No matter how many times President Trump insists, there is no “law” requiring the administration to incarcerate families and rip children from their parents’ arms. Sen. Joe Manchin III (D-W.Va.), no left-winger, said simply, “No law requires pulling children from the arms of their parents.” Sen. Ben Sasse (R-Neb.) likewise explains, “The administration’s decision to separate families is a new, discretionary choice. Anyone saying that their hands are tied or that the only conceivable way to fix the problem of catch-and-release is to rip families apart is flat wrong.”
That doesn’t stop Trump of course from lying to the American people about his own heinous policy. The Post reports:
President Trump doubled down Monday on his false insistence that Democrats are to blame for the administration’s forced separation of migrant children from their families at the border, even as a growing number of Republicans urged him to reverse course. . . .
“I say, very strongly, it’s the Democrats’ fault,” Trump said. “They’re really obstructionist. . . . The United States will not be a migrant camp, and it will not be a refugee holding facility. It won’t be. You look at what’s happening in Europe; you look at what’s happening in other places. We can’t let that happen in the United States, not on my watch.”
Contrary to Trump’s claims, the separations largely stem from a “zero-tolerance” policy announced with fanfare last month by Attorney General Jeff Sessions. As more families are stopped for illegally crossing the border, adults are taken to detention facilities that are effectively jails, and children are sent elsewhere.
Either out of willful ignorance or abject cruelty, the president will not act to stop child separations. He says he does not like his policy but cannot demonstrate empathy for those affected by ending it.
That leaves Congress. The only legislative vehicle so far to end the separation policy comes from Sen. Dianne Feinstein (D-Calif.), who has introduced the Keep Families Together Act. The bill states, “An agent or officer of a designated agency shall be prohibited from removing a child from his or her parent or legal guardian, at or near the port of entry or within 100 miles of the border of the United States,” unless one of several conditions is met (e.g., a court order ending parental custody, the child is a suspected victim of traffickers, there is a person from “a child welfare agency with expertise in child trauma and development makes a best interests determination that it is in the best interests of the child to be removed from his or her parent or legal guardian because the child is in danger of abuse or neglect at the hands of the parent or legal guardian, or is a danger to herself or others). The bill explicitly prohibits separation of “a child from a parent or legal guardian solely for the policy goal of deterring individuals from migrating 10 to the United States or for the policy goal of promoting compliance with civil immigration laws.”
As of this writing, not a single Republican has signed onto the bill, not even Sasse, who thinks the administration’s policy is wicked. However, Sen. Ted Cruz (R-Tex.), perhaps moved by his Senate opponent Rep. Beto O’Rourke (D-Tex.), who has energetically investigated the humanitarian disaster and called on the administration, says he will release his own bill.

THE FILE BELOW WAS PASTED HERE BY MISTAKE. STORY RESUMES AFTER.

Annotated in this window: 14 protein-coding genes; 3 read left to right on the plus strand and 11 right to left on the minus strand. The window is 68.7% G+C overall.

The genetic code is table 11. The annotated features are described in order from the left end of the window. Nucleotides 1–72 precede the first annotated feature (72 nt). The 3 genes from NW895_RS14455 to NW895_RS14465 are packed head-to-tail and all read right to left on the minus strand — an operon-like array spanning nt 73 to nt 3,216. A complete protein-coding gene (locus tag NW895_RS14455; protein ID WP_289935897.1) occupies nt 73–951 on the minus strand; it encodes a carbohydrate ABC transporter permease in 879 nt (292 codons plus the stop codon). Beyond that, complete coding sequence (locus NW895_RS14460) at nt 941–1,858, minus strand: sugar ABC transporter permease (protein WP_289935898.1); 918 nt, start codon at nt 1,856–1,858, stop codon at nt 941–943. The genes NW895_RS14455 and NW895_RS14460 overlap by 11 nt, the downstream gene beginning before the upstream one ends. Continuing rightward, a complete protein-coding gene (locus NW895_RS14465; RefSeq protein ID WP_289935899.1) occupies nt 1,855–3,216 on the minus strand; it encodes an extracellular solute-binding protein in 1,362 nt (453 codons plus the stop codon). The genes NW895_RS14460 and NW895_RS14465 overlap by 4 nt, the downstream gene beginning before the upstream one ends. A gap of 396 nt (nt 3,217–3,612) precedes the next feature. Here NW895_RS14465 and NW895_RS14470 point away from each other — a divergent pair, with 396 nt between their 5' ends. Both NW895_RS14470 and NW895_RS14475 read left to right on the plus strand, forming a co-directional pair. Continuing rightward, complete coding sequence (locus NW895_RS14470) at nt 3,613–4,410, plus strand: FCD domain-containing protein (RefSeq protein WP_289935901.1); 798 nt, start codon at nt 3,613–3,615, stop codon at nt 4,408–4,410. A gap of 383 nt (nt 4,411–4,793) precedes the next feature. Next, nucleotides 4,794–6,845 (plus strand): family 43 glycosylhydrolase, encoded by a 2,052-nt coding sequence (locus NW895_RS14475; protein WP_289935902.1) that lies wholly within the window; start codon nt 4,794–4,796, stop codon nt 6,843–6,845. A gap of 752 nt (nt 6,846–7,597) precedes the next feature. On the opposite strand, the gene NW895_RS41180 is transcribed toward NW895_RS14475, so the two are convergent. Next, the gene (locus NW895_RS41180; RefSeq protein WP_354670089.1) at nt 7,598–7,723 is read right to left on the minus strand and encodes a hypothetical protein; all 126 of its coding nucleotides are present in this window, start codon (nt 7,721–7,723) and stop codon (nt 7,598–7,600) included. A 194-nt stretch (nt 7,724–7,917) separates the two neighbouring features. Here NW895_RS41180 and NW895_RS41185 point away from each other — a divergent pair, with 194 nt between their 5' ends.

Meanwhile, the House has come up with two immigration bills, neither of which has a majority, seeking to bury the “dreamer” issue in a mass of other immigration provisions, including money for the border wall and reduced legal immigration. The children are human shields for the quivering House members who fear an irate tweet from the president.
Republicans in Congress and the administration should stay off Twitter, TV, radio and other media and start doing something. Here are 10 suggestions for Republicans in various capacities who remain paralyzed:
- Members of the administration can quit rather than lie and enforce an immoral policy. (Department of Homeland Security Kirstjen Nielsen was skewered in the White House briefing room for denying the administration was responsible and pointing the finger at Congress (which is in GOP hands, of course).
- Members of the Senate can sign onto Feinstein’s bill.
- Members of the Senate and/or the House can introduce their own standalone bill to end family separation, as Cruz is reportedly doing.
- Members of the Senate and/or the House can put Nielsen, who denies there is a policy and simultaneously says Trump wants to hold out for a long-term solution, to testify under oath. If she refuses, she can be held in contempt; if she lies, the matter can be referred to the U.S. attorney’s office.
- Members of the Senate and/or the House can refuse to move on any business, including judicial nominations, until their leaders bring a bill to the floor.
- Two of the 51 GOP senators (just one, if Sen. John McCain is not expected to return) can stop caucusing with the Republicans and thereby end its majority — unless a vote to end child separation is taken.
- Republican donors can end donations to any Republican candidate, state or local party, the Republican National Committee, or any PAC supporting GOP candidates unless and until the child separation policy ends.
- Republican Capitol Hill staffers can walk out if their bosses do not act to end child separation.
- Republican primary challengers can run ads against the monstrous policy and try to unseat incumbent Republicans who are doing nothing to stop the abuse of small children.
- Republicans can peacefully assemble and protest with their fellow Americans in opposition to the child separation policy.
You see, unless Republicans are doing one or more of these things, they are doing nothing. They are perpetuating a monstrous policy that amounts to child abuse.